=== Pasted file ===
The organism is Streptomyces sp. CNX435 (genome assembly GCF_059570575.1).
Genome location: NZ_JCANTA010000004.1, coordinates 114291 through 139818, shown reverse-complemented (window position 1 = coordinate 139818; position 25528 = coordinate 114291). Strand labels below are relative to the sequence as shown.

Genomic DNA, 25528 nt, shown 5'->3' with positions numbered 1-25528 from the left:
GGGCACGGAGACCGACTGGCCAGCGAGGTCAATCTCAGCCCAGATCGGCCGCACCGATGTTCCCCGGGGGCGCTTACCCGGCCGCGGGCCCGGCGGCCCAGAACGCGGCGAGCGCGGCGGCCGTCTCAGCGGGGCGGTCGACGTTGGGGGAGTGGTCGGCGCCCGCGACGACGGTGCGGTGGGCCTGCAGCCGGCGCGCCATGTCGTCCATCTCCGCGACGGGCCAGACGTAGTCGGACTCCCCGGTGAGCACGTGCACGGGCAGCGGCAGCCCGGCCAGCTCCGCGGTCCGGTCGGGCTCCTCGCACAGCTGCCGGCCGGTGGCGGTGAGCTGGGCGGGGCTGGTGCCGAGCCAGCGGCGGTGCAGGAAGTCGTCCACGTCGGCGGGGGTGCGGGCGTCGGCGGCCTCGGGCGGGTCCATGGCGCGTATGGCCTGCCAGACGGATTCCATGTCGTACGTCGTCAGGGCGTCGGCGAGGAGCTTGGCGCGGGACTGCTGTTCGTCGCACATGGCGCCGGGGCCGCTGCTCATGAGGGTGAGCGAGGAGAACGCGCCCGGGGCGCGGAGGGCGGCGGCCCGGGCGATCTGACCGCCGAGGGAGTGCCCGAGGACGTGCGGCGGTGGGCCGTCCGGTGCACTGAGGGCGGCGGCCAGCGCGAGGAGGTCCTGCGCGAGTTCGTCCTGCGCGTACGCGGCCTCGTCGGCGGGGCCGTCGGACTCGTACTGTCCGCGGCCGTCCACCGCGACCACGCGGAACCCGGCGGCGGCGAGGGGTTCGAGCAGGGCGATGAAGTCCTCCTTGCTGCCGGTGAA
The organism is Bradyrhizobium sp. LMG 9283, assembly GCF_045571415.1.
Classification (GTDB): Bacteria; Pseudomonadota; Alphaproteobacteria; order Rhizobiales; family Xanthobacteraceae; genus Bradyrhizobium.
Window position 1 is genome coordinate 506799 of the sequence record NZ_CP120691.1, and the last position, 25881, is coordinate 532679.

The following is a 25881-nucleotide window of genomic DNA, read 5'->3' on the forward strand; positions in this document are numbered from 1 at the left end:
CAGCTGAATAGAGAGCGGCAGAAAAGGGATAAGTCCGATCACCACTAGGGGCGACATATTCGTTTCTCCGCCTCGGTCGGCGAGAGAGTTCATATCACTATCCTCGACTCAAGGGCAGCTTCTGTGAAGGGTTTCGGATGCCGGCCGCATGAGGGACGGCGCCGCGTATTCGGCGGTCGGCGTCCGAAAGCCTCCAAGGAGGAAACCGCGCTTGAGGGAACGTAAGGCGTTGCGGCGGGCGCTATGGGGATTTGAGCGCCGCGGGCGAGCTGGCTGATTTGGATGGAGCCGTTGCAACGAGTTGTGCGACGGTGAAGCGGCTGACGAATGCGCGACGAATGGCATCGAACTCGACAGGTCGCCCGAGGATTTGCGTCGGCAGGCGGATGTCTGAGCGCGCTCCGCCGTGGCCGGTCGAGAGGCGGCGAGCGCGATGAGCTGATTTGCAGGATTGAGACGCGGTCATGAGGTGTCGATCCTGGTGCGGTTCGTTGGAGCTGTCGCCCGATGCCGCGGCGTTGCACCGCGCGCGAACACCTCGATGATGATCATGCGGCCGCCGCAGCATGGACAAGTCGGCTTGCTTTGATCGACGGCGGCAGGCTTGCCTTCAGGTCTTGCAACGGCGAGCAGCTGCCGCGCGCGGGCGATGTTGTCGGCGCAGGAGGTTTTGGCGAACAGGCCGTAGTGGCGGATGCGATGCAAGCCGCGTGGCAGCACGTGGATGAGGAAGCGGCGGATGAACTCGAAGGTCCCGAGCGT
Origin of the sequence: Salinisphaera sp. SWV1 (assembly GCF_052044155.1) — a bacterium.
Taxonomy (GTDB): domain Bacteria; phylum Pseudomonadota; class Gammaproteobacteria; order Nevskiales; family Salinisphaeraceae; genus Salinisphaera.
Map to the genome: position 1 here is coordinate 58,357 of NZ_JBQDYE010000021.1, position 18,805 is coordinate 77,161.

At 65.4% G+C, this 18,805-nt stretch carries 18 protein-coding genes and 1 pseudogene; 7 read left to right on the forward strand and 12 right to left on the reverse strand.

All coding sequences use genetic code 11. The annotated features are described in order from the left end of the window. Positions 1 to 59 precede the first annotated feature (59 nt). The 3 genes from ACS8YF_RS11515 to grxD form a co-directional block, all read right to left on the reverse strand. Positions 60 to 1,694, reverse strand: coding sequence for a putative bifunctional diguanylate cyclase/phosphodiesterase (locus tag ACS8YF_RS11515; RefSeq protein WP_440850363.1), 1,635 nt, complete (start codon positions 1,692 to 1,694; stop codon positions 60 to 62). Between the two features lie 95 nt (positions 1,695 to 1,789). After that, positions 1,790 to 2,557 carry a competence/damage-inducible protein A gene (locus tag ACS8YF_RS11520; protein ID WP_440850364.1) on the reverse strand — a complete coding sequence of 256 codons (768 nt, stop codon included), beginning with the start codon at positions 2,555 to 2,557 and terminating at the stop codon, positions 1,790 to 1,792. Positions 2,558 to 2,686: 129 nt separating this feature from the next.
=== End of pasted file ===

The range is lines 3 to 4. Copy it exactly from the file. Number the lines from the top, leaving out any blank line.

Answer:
Genomic DNA, 25528 nt, shown 5'->3' with positions numbered 1-25528 from the left:
GGGCACGGAGACCGACTGGCCAGCGAGGTCAATCTCAGCCCAGATCGGCCGCACCGATGTTCCCCGGGGGCGCTTACCCGGCCGCGGGCCCGGCGGCCCAGAACGCGGCGAGCGCGGCGGCCGTCTCAGCGGGGCGGTCGACGTTGGGGGAGTGGTCGGCGCCCGCGACGACGGTGCGGTGGGCCTGCAGCCGGCGCGCCATGTCGTCCATCTCCGCGACGGGCCAGACGTAGTCGGACTCCCCGGTGAGCACGTGCACGGGCAGCGGCAGCCCGGCCAGCTCCGCGGTCCGGTCGGGCTCCTCGCACAGCTGCCGGCCGGTGGCGGTGAGCTGGGCGGGGCTGGTGCCGAGCCAGCGGCGGTGCAGGAAGTCGTCCACGTCGGCGGGGGTGCGGGCGTCGGCGGCCTCGGGCGGGTCCATGGCGCGTATGGCCTGCCAGACGGATTCCATGTCGTACGTCGTCAGGGCGTCGGCGAGGAGCTTGGCGCGGGACTGCTGTTCGTCGCACATGGCGCCGGGGCCGCTGCTCATGAGGGTGAGCGAGGAGAACGCGCCCGGGGCGCGGAGGGCGGCGGCCCGGGCGATCTGACCGCCGAGGGAGTGCCCGAGGACGTGCGGCGGTGGGCCGTCCGGTGCACTGAGGGCGGCGGCCAGCGCGAGGAGGTCCTGCGCGAGTTCGTCCTGCGCGTACGCGGCCTCGTCGGCGGGGCCGTCGGACTCGTACTGTCCGCGGCCGTCCACCGCGACCACGCGGAACCCGGCGGCGGCGAGGGGTTCGAGCAGGGCGATGAAGTCCTCCTTGCTGCCGGTGAA